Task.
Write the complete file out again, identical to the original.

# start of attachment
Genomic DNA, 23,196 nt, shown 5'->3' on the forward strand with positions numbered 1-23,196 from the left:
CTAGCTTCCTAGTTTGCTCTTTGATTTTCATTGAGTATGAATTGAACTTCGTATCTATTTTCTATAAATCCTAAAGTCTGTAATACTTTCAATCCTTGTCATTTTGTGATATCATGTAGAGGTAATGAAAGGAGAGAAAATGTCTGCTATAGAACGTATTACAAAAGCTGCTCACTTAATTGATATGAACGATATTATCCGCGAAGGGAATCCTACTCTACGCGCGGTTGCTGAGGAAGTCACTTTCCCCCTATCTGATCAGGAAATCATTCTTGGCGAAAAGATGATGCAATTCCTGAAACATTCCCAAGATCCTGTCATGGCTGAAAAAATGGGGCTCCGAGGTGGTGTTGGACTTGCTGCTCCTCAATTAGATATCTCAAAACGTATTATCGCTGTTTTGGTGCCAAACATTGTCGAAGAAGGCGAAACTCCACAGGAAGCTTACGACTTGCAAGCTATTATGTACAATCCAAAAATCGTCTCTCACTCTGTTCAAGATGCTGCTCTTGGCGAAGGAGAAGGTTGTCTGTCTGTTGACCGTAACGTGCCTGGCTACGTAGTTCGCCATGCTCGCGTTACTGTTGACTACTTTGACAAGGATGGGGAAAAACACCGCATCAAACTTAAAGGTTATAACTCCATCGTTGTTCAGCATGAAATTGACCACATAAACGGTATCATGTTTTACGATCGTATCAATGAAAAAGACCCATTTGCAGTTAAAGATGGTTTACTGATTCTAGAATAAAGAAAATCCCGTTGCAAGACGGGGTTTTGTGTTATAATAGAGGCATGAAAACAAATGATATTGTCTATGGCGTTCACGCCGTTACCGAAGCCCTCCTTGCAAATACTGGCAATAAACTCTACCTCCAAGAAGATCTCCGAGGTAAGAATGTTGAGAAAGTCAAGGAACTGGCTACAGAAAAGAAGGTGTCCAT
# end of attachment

Genomic DNA, 23,196 nt, shown 5'->3' on the forward strand with positions numbered 1-23,196 from the left:
CTAGCTTCCTAGTTTGCTCTTTGATTTTCATTGAGTATGAATTGAACTTCGTATCTATTTTCTATAAATCCTAAAGTCTGTAATACTTTCAATCCTTGTCATTTTGTGATATCATGTAGAGGTAATGAAAGGAGAGAAAATGTCTGCTATAGAACGTATTACAAAAGCTGCTCACTTAATTGATATGAACGATATTATCCGCGAAGGGAATCCTACTCTACGCGCGGTTGCTGAGGAAGTCACTTTCCCCCTATCTGATCAGGAAATCATTCTTGGCGAAAAGATGATGCAATTCCTGAAACATTCCCAAGATCCTGTCATGGCTGAAAAAATGGGGCTCCGAGGTGGTGTTGGACTTGCTGCTCCTCAATTAGATATCTCAAAACGTATTATCGCTGTTTTGGTGCCAAACATTGTCGAAGAAGGCGAAACTCCACAGGAAGCTTACGACTTGCAAGCTATTATGTACAATCCAAAAATCGTCTCTCACTCTGTTCAAGATGCTGCTCTTGGCGAAGGAGAAGGTTGTCTGTCTGTTGACCGTAACGTGCCTGGCTACGTAGTTCGCCATGCTCGCGTTACTGTTGACTACTTTGACAAGGATGGGGAAAAACACCGCATCAAACTTAAAGGTTATAACTCCATCGTTGTTCAGCATGAAATTGACCACATAAACGGTATCATGTTTTACGATCGTATCAATGAAAAAGACCCATTTGCAGTTAAAGATGGTTTACTGATTCTAGAATAAAGAAAATCCCGTTGCAAGACGGGGTTTTGTGTTATAATAGAGGCATGAAAACAAATGATATTGTCTATGGCGTTCACGCCGTTACCGAAGCCCTCCTTGCAAATACTGGCAATAAACTCTACCTCCAAGAAGATCTCCGAGGTAAGAATGTTGAGAAAGTCAAGGAACTGGCTACAGAAAAGAAGGTGTCCAT